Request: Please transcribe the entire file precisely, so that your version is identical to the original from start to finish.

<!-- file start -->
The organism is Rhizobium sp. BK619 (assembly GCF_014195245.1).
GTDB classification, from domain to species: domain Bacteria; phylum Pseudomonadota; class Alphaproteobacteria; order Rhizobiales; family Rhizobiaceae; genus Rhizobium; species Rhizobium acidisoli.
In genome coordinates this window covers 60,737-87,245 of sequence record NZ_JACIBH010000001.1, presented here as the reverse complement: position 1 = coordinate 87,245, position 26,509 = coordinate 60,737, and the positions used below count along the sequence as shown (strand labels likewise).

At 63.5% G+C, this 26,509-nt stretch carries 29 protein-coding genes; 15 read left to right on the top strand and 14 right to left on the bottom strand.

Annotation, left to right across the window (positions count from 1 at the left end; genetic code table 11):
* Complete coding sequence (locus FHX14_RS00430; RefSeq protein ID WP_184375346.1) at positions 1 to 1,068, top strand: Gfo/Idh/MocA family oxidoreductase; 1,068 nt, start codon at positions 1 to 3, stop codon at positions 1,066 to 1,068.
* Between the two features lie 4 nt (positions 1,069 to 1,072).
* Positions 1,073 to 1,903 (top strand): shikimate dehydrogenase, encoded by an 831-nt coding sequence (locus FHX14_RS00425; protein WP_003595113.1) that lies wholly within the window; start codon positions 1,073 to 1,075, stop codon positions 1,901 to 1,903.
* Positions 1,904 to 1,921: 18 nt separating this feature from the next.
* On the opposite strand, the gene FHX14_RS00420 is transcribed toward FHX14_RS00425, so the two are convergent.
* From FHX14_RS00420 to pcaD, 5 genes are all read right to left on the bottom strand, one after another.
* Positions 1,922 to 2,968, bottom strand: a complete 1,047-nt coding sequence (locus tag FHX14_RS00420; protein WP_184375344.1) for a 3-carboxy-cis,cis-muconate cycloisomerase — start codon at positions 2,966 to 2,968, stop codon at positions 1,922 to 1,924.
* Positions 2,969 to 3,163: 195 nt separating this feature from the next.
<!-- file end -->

The organism is Rhizobium sp. BK619 (assembly GCF_014195245.1).
GTDB classification, from domain to species: domain Bacteria; phylum Pseudomonadota; class Alphaproteobacteria; order Rhizobiales; family Rhizobiaceae; genus Rhizobium; species Rhizobium acidisoli.
In genome coordinates this window covers 60,737-87,245 of sequence record NZ_JACIBH010000001.1, presented here as the reverse complement: position 1 = coordinate 87,245, position 26,509 = coordinate 60,737, and the positions used below count along the sequence as shown (strand labels likewise).

At 63.5% G+C, this 26,509-nt stretch carries 29 protein-coding genes; 15 read left to right on the top strand and 14 right to left on the bottom strand.

Annotation, left to right across the window (positions count from 1 at the left end; genetic code table 11):
* Complete coding sequence (locus FHX14_RS00430; RefSeq protein ID WP_184375346.1) at positions 1 to 1,068, top strand: Gfo/Idh/MocA family oxidoreductase; 1,068 nt, start codon at positions 1 to 3, stop codon at positions 1,066 to 1,068.
* Between the two features lie 4 nt (positions 1,069 to 1,072).
* Positions 1,073 to 1,903 (top strand): shikimate dehydrogenase, encoded by an 831-nt coding sequence (locus FHX14_RS00425; protein WP_003595113.1) that lies wholly within the window; start codon positions 1,073 to 1,075, stop codon positions 1,901 to 1,903.
* Positions 1,904 to 1,921: 18 nt separating this feature from the next.
* On the opposite strand, the gene FHX14_RS00420 is transcribed toward FHX14_RS00425, so the two are convergent.
* From FHX14_RS00420 to pcaD, 5 genes are all read right to left on the bottom strand, one after another.
* Positions 1,922 to 2,968, bottom strand: a complete 1,047-nt coding sequence (locus tag FHX14_RS00420; protein WP_184375344.1) for a 3-carboxy-cis,cis-muconate cycloisomerase — start codon at positions 2,966 to 2,968, stop codon at positions 1,922 to 1,924.
* Positions 2,969 to 3,163: 195 nt separating this feature from the next.